Crackdowns on Citizen Election Monitors Reveal Authoritarian Fear

May 17, 2016 | by Guest Author

Guest blog post by Patrick Merloe, contributing author to the edited volume, Authoritarianism Goes Global: The Challenge to Democracy.

Nonpartisan election monitoring, spanning over 100 countries, embodies a movement of millions of citizens who help promote electoral integrity by providing accurate electoral information. Most nations accept citizen election observers. Authoritarians, however, fear accurate information reaching citizens and try to stifle citizen observers in order to clear the way for spreading disinformation about manipulated elections.

Russia’s fear of citizens obtaining accurate electoral information is revealed by a range of authoritarian tactics. They include raids on apartments and offices of the election monitoring association GOLOS (“Voice”), using tax regulations and other laws as a pretext, and even threatening activists with forced psychiatric examinations. Grants from USAID, formerly treated as charitable donations, were inappropriately reclassified by authorities as taxable, and—even though GOLOS no longer receives such funding—authorities deemed it a “foreign agent.”  On April 11, 2016, GOLOS was fined 1.2 million rubles (about $18,000 USD) under the foreign agents law in a closed proceeding conducted without GOLOS representatives. Russia’s foreign agents law is being used against independent voices in advance of September’s parliamentary elections, and Russia has inspired other repressive regimes to adopt similar laws and tactics. In addition, Russian courts can levy fines against individual activists for trumped-up charges against their monitoring organization. If the individuals cannot pay the substantial fines, their apartments and pensions can be seized, and they can be jailed.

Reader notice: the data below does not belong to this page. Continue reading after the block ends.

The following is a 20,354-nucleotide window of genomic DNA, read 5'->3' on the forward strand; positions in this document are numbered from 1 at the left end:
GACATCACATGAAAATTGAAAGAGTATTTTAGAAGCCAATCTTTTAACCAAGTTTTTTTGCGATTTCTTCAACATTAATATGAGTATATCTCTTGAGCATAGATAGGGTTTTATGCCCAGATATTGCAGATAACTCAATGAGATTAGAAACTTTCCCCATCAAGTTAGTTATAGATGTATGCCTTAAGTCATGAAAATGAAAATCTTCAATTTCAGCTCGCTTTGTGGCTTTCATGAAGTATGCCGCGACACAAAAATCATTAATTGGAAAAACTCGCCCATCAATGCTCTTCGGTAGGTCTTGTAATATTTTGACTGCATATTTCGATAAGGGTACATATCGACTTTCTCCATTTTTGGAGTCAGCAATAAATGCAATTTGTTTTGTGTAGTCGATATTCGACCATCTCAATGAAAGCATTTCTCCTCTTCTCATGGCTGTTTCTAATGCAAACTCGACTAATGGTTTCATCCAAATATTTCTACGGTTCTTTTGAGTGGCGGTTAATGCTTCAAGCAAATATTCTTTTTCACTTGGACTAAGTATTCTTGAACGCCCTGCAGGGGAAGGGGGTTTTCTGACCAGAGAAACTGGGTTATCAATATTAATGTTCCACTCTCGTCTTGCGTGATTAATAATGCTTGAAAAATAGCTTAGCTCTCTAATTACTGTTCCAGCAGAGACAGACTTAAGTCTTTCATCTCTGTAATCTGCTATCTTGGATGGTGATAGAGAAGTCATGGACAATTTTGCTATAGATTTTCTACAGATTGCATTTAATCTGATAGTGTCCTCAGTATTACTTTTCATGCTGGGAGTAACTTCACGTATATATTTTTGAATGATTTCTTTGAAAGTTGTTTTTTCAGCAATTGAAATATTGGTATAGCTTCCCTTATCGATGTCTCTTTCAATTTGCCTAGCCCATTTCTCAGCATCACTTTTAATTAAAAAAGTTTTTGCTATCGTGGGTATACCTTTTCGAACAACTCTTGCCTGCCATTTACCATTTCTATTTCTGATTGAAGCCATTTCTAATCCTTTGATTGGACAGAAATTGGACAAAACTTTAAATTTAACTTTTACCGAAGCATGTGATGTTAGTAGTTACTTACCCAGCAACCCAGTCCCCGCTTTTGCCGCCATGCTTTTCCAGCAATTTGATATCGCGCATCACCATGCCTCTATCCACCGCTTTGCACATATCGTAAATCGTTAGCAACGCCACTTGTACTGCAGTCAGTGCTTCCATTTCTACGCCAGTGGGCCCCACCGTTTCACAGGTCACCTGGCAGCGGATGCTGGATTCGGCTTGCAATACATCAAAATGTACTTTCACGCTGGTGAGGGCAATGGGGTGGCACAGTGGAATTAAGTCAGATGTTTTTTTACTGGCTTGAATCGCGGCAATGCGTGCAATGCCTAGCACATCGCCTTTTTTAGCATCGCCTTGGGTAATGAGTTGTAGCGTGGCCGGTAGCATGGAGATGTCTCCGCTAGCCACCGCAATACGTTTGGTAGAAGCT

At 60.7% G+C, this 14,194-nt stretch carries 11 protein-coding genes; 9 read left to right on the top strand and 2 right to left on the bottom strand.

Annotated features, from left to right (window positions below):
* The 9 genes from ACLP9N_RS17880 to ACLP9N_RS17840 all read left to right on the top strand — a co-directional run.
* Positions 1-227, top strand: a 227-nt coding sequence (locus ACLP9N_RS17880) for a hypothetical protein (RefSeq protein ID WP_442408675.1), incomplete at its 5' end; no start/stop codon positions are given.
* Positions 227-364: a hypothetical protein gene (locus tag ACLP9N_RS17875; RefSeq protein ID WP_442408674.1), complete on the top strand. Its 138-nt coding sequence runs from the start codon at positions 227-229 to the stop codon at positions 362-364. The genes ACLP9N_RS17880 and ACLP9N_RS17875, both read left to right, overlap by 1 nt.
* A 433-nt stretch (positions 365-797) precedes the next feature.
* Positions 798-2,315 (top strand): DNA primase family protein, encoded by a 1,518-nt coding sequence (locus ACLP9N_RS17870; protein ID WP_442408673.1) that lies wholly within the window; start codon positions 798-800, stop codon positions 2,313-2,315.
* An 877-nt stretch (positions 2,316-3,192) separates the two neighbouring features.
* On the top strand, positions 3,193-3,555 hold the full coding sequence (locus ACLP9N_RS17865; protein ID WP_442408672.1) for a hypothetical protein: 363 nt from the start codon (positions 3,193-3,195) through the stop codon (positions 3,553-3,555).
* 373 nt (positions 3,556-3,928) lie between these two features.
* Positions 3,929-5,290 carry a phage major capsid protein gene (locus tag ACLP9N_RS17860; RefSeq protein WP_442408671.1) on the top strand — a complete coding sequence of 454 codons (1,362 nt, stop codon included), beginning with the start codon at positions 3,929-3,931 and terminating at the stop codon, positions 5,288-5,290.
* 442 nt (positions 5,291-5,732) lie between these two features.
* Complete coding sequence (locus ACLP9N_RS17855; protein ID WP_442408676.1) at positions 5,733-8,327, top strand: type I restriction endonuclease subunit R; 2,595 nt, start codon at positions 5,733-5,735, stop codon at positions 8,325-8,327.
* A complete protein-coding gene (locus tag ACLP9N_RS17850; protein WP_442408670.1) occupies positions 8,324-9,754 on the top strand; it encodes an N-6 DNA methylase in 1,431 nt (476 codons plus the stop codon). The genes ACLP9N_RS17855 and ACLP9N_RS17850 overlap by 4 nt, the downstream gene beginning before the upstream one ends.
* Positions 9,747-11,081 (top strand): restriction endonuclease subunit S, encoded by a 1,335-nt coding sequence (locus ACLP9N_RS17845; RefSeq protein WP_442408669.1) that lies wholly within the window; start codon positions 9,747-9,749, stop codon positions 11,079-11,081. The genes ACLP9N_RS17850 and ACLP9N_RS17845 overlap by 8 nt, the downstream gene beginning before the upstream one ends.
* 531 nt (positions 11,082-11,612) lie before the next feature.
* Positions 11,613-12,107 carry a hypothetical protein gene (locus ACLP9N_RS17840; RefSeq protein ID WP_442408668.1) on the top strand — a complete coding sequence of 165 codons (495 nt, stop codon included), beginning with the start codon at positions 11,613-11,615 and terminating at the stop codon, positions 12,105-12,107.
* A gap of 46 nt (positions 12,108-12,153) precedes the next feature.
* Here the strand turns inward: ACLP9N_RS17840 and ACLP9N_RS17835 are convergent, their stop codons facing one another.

Not all attempts to throttle citizen election monitors so flagrantly violate the freedom of association. Some tactics are more subtle, such as those aimed at the right to seek, receive, and impart information about elections. Before Uganda’s February 2016 voting, for example, its election commission barred observers from releasing "any quantitative results information," making it punishable as a criminal offence. That action denied citizens’ and electoral contestants’ rights to independently verify the heart of the election process. Social media was blocked for more than two days, including on election day, which hindered the work of citizen election monitors, including the Citizens Election Observers Network-Uganda (CEON-U). Though there is little reason to question the vote count, restrictions on the free flow of electoral information were among the factors in the overall political environment that subverted the elections’ credibility.

On October 29, 2015, police raided the data center of the Tanzanian Civil Society Consortium on Election Observation (TACCEO), which was housed by the Legal and Human Rights Center (LHRC). The forces dragged in for questioning 36 data input operators and falsely charged them with violating the controversial 2015 Cybercrimes Act, which among other things says that statistics cannot be published without governmental approval. The police also confiscated 28 computers and 36 mobile phones. The threat: possibly gathering accurate information that could differ from the national Electoral Commission's announcement of results.